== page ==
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Bishop, J. Leander (John Leander), 1820-1868 / A history of American manufactures from 1608 to 1860 : exhibiting the origin and growth of the principal mechanic arts and manufactures, from the earliest colonial period to the adoption of the Constitution ; and comprising annals of the industry of the United States in machinery, manufactures and useful arts, with a notice of the important inventions, tariffs, and the results of each decennial census
Volume 3 (1868)

Manufactures of New Haven,   pp. 427-433


Page 432

MANUFACTURES OF NEW HAVEN.
they make is shipped abroad to the Canadas, Mexico, the West Indies
and Australia.
L. F. GOODYEAR has an important establishment for the manufacture
of Axles. His factory is provided with trip-hammers, lathes, boring
machines, and all the requisite machinery for producing Axles in the
best manner and at the lowest cost, including some machinery of his own
invention, and not in use in other similar manufactories.
Springs are made largely by the " New Haven Spring Company"
(G. J. Hine, Secretary) and W. & E. T. Fitch. They use in the manu-
facture the best-tempered English steel.
Carriage Hardware and Trimmings are made largely by the Plants
Manufacturing Company, C. Cowles & Co., H. Galbraith, and others.
Harnesses are made in New Haven to the amount of about a quarter
of a million of dollars annually. The manufactory of S. T. CUMMINS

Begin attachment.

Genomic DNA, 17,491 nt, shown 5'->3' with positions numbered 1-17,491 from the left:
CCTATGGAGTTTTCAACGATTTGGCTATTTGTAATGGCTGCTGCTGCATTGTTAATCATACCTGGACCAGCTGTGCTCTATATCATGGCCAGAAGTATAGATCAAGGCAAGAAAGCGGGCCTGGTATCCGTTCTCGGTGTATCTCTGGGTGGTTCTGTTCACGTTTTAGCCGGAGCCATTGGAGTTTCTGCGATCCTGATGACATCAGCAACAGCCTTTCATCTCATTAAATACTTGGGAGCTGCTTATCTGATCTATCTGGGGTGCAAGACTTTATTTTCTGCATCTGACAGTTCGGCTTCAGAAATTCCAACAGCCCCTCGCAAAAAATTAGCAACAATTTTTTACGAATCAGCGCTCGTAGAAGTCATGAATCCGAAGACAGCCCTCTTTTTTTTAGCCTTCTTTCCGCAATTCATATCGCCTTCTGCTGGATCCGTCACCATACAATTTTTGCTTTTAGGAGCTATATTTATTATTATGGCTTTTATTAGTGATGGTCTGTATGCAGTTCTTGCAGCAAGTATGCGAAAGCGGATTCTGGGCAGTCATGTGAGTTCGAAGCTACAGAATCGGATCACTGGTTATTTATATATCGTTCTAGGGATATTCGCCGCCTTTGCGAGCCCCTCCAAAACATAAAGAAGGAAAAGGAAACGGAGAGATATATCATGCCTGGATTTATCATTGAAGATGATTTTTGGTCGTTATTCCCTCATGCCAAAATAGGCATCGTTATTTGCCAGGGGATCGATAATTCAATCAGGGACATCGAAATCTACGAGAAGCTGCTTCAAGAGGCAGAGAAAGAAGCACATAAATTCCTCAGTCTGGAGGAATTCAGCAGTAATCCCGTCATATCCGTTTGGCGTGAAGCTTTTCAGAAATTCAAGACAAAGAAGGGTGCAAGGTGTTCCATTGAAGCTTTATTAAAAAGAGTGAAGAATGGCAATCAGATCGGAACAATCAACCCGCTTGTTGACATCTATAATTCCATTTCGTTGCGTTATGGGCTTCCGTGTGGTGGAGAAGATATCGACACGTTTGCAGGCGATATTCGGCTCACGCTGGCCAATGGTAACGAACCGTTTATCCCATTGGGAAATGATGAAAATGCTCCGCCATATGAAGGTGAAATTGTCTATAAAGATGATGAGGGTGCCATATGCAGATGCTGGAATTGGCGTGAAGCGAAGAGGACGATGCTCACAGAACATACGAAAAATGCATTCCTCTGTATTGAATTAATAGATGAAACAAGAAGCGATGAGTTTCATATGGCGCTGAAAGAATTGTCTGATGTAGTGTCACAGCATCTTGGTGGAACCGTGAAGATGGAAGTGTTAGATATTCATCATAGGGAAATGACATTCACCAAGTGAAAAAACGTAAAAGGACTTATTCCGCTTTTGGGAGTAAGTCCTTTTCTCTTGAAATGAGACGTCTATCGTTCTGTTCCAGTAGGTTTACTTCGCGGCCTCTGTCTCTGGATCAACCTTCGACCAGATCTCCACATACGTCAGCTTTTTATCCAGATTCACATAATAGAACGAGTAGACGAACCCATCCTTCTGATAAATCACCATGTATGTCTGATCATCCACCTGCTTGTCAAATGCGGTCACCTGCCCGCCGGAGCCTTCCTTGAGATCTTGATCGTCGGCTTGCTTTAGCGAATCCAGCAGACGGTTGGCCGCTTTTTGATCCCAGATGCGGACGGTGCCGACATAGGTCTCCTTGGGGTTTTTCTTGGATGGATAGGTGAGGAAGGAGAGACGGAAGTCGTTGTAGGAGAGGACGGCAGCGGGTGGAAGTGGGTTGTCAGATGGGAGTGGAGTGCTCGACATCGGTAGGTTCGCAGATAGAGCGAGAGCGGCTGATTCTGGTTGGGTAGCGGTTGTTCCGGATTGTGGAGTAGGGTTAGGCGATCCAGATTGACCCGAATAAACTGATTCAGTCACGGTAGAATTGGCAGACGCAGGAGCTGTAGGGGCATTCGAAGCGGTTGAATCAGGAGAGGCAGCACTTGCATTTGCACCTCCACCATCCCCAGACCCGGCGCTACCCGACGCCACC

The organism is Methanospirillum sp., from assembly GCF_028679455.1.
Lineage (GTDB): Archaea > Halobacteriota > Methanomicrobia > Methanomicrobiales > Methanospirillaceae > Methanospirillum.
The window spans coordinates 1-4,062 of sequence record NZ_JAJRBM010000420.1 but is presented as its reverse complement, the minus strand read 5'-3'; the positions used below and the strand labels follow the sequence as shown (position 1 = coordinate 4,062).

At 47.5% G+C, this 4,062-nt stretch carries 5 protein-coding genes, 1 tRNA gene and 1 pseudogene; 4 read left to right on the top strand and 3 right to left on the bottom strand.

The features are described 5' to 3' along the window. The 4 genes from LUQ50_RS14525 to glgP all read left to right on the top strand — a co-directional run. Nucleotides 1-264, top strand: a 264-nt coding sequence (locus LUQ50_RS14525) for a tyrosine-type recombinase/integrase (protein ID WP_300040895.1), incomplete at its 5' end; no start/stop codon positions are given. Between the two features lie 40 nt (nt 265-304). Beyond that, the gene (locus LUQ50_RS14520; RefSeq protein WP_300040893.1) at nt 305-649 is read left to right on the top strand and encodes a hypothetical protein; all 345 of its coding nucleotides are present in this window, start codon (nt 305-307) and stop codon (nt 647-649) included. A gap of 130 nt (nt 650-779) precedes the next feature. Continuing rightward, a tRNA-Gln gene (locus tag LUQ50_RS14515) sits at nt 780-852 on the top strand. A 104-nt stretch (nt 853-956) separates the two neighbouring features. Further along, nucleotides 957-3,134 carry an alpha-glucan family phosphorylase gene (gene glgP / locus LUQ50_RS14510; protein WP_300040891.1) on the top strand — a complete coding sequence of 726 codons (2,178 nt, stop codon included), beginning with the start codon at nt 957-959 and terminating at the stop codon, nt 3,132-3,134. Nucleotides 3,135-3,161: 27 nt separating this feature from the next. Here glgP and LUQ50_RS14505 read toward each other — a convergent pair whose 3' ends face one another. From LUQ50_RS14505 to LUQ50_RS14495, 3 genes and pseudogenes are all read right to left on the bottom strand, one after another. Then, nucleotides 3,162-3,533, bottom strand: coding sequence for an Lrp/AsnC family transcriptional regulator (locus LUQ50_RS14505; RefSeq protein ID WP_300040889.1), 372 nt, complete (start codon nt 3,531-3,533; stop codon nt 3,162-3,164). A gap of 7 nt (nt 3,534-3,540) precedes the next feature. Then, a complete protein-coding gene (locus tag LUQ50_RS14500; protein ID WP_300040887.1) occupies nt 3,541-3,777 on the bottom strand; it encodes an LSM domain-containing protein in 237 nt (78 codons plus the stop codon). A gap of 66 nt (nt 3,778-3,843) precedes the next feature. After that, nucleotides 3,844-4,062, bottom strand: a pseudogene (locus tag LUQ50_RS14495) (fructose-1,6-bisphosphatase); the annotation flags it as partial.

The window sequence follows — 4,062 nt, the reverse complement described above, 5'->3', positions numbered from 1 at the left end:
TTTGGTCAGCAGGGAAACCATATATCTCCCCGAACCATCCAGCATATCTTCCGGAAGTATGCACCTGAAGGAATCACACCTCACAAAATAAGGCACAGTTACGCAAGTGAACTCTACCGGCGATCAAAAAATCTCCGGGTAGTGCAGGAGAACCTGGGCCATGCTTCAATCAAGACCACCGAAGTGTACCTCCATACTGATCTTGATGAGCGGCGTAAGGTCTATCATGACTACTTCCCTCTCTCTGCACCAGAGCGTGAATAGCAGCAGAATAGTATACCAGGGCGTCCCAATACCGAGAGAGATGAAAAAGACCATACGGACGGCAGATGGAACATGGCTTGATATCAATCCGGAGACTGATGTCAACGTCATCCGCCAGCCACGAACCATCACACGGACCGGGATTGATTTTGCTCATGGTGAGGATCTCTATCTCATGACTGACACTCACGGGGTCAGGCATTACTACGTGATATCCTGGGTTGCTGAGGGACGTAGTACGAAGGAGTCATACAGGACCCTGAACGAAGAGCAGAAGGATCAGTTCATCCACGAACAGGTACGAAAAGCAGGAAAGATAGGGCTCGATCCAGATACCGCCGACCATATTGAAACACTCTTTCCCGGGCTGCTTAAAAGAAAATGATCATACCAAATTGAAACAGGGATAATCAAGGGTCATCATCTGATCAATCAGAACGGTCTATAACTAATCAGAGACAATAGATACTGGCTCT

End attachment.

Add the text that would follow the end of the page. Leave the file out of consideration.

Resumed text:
is probably the largest in the State withithe exception of one in Hart-
ford. Dealers in several of the principal cities obtain their Harnesses
from this establishment, and commend both the styles and the quality of
the workmanship. By the introduction of sewing-machines in this
manufacture, the number of hands formerly required to do a given
amount of work has been considerably reduced. Horse Collars are
made largely by Gillette & Smith.
The Silver-Plating of Harnesses is a prominent business with the firms
of Roberts & Sperry, H. Galbraith, and others. All the Ornamental
portions of harnesses and carriages, in close plate, electro plate, and
crystal plate, are made by them.    Mr. Galbraith also manufactures
Cook's Patent Slat Irons, silvered and japanned, and Patent Top Lift-
ers, with handles silvered or japanned.
The New Haven Clock Company are the largest manufacturers of
Clocks in the United States. They employ 250 hands, and produce
about 150,000 Clocks per annum, many of which are shipped to Eng-
land, and even to India and China. This Company are the successors
of the Jerome Manufacturing Company, originally established by Chaun.,
cey Jerome, who is entitled to be called the father of clock-manufacturing
in America. So perfect is the system now adopted in this business, and
the facilities for manufacturing, that an ordinary O-G Clock Case can be
made at a cost for labor of twenty cents, a whole Dial for less than five
cents, the Tablets for about four cents, and the entire Movements of a
One-Day Brass Clock at a first-cost of less than fifty cents.' The Clock
(1) Those who are curious to know how this is done, are referred to the little work on
the History of American Clock-Making, written by Chauncey Jerome, and published by
F. C. Dayton, Jr., New Haven, 1860. In reference to the process of making the wheels,
432


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